Difficult customers come in a wide variety. There are those whose personality rubs you the wrong way. They may not be difficult for someone else, but they are for you. And then there are those who are difficult for everyone: Picky people, know-it-alls, egocentrics, fault-finders, constant complainers, etc. Every salesperson can list a number of the types.
But perhaps the most difficult for everyone is the angry customer. This is someone who feels that he or she has been wronged, and is upset and emotional about it. These customers complain, and they are angry about something you or your company did.
So, how do you handle an angry, complaining customer? Let’s begin with a couple tools you can use in these situations…
According to Mark Hunter, contrary to popular belief, to be a successful salesperson, it doesn’t matter how much you know about your product or service. It also doesn’t matter how much of an industry expert you are. It doesn’t even matter how great your mother thinks you are. The only thing that really matters to be successful in selling is your ability to shut-up and listen. On numerous occasions, everyone in sales has heard how important it is to get the customer talking, so it’s imperative that they have an arsenal of great questions to ask. Despite trying to follow this guideline, every salesperson seems to overstate the amount of time they believe they allow the customer to talk. The many interviews I’ve conducted over the years with customers and salespeople alike confirm this reality. Therefore, salespeople need to take a step back and consider their sales presentation.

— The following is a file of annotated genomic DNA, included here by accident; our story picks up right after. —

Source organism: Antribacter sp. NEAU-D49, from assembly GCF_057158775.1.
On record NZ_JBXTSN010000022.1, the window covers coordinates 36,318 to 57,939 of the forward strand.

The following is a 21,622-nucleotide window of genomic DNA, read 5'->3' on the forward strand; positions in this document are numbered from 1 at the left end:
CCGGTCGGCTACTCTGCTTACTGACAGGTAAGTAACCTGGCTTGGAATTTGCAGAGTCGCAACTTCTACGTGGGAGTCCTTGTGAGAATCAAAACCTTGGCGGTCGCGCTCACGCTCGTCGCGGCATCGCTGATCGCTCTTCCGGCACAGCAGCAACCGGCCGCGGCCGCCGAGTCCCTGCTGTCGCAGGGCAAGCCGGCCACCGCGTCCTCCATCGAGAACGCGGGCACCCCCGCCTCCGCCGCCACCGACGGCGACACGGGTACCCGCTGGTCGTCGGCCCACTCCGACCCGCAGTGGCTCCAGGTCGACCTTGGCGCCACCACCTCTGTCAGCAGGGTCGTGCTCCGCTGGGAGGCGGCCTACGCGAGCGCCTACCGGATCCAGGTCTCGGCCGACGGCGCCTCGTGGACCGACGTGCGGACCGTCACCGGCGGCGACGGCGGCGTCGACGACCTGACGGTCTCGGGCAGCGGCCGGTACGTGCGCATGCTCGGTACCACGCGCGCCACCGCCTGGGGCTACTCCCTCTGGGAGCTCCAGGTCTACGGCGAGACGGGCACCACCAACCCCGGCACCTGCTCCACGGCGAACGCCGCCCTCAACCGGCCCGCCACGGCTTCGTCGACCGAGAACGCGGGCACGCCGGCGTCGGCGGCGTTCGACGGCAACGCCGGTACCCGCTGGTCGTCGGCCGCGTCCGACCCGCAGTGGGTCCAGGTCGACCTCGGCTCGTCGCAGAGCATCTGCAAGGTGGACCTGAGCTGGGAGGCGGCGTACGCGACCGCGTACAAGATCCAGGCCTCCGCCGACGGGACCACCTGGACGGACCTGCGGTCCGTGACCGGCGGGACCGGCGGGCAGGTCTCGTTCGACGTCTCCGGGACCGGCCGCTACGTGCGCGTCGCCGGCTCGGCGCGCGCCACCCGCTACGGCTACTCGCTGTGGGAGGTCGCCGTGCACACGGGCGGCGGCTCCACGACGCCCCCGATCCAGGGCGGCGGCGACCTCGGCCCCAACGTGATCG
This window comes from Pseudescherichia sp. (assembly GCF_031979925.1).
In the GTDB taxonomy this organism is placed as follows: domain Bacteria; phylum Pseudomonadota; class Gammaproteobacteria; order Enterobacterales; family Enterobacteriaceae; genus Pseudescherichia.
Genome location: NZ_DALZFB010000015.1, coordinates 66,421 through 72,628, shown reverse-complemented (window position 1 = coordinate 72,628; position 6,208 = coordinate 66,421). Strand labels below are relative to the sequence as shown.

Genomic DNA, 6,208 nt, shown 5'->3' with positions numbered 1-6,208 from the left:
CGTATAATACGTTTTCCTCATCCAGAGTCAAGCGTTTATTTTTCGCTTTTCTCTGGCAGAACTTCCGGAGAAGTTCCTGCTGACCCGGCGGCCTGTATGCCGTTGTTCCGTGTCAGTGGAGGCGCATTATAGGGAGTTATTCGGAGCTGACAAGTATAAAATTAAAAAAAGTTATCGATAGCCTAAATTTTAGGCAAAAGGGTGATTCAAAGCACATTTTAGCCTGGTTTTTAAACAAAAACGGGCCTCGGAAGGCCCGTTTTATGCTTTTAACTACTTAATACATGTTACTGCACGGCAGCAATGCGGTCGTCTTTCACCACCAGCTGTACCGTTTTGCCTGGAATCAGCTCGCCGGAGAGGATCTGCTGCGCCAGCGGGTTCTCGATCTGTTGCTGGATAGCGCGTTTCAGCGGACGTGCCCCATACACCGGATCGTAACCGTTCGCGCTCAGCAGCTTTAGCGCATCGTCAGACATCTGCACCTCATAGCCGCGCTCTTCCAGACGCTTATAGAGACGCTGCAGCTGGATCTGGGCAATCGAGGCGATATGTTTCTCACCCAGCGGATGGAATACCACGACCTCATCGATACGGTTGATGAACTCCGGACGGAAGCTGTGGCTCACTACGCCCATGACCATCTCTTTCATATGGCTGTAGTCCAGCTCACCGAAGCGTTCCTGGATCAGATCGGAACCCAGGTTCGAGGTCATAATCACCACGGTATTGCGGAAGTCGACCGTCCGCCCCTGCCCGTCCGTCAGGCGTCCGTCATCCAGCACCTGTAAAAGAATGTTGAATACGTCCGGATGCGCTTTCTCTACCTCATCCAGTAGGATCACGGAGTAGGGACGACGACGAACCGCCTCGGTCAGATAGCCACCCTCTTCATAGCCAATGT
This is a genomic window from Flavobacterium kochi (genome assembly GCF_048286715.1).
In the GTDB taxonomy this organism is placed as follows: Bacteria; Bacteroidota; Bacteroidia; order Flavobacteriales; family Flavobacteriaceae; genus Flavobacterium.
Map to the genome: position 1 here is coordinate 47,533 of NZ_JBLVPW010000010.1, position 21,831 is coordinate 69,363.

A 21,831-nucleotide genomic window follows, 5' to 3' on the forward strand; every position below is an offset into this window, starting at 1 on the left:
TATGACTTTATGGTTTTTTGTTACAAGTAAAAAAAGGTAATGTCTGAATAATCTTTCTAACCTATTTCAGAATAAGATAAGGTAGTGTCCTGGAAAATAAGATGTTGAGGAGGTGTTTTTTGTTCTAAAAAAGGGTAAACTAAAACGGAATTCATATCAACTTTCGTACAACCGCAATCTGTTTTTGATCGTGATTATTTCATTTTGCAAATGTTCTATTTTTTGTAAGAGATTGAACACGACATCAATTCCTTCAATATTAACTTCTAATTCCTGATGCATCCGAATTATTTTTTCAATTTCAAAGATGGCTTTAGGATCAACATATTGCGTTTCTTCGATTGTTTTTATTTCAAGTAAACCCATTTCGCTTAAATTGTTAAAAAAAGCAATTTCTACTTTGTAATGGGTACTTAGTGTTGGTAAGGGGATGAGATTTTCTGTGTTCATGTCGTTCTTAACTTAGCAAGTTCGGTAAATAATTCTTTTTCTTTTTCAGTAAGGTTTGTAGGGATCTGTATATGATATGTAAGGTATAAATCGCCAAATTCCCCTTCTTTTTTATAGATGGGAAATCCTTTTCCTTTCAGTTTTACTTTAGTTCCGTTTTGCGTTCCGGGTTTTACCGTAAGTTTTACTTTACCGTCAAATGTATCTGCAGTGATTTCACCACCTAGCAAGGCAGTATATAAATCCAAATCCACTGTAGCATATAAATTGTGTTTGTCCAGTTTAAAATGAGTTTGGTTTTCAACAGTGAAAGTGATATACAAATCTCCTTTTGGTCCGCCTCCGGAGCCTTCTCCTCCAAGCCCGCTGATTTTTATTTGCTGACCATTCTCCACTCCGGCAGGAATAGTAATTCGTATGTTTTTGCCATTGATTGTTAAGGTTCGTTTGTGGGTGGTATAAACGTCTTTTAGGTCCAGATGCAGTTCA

This week’s guest author Carl Moe is the author of Sales Revenue System 2.0 / Your Chief Revenue Officer B2B Success Model and Managing Director of CRO Success, a Minneapolis based ‘revenue as a system’ engineering organization. CRO Success specializes in helping Chief Revenue Officers (CRO’s) restructure their revenue system for sustainable growth and optimized performance.
Moe began his career in Detroit selling computer-based production automation systems to the auto industry. Next were decades of officer and executive roles in global technology-based evenue Systems. He has conducted business in 14 foreign countries outside North America holds BSE & MBA degrees from the University of Michigan in Ann Arbor in Organizations prior to becoming an executive coach and corporate resource.
He can be reached at cmoe@CROsuccess.com or 952-232-6720.
Incentive plans are the most underutilized tool available to Chief Revenue Officers (CRO’s) in terms of achieving their performance objectives. The two most common incentive plan mistakes we see today are:
1. All business (new account and continuing sales to existing accounts) earns the same incentive.
2. Companies try to ‘cap’ sales incentive earnings.
First, new account business is ALWAYS worth more than ongoing business from existing accounts because prospecting, qualifying and closing a new account is more difficult plus it’s the best way for a business to generate sustainable growth. Businesses typically default to a “one size fits all” plan for administrative simplicity and miss one of the best opportunities to train salespeople to GROW the company instead of just booking the easy business (low-hanging fruit) that was likely coming in anyway. One size fits all plans are simply toxic to building sustainable long term revenue performance.
Second, we still see executive teams almost paranoid regarding the possibility of a sales person closing a big deal and earning more income than some C-suite members. Capping a performance based incentive plan makes about as much sense as a CEO announcing a management ‘cap’ being placed on the current year’s projected revenue and earnings. The real issue here is top level sales talent is not a commodity resource and when companies don’t recognize and pay them what they are worth, they will find someone who will do that.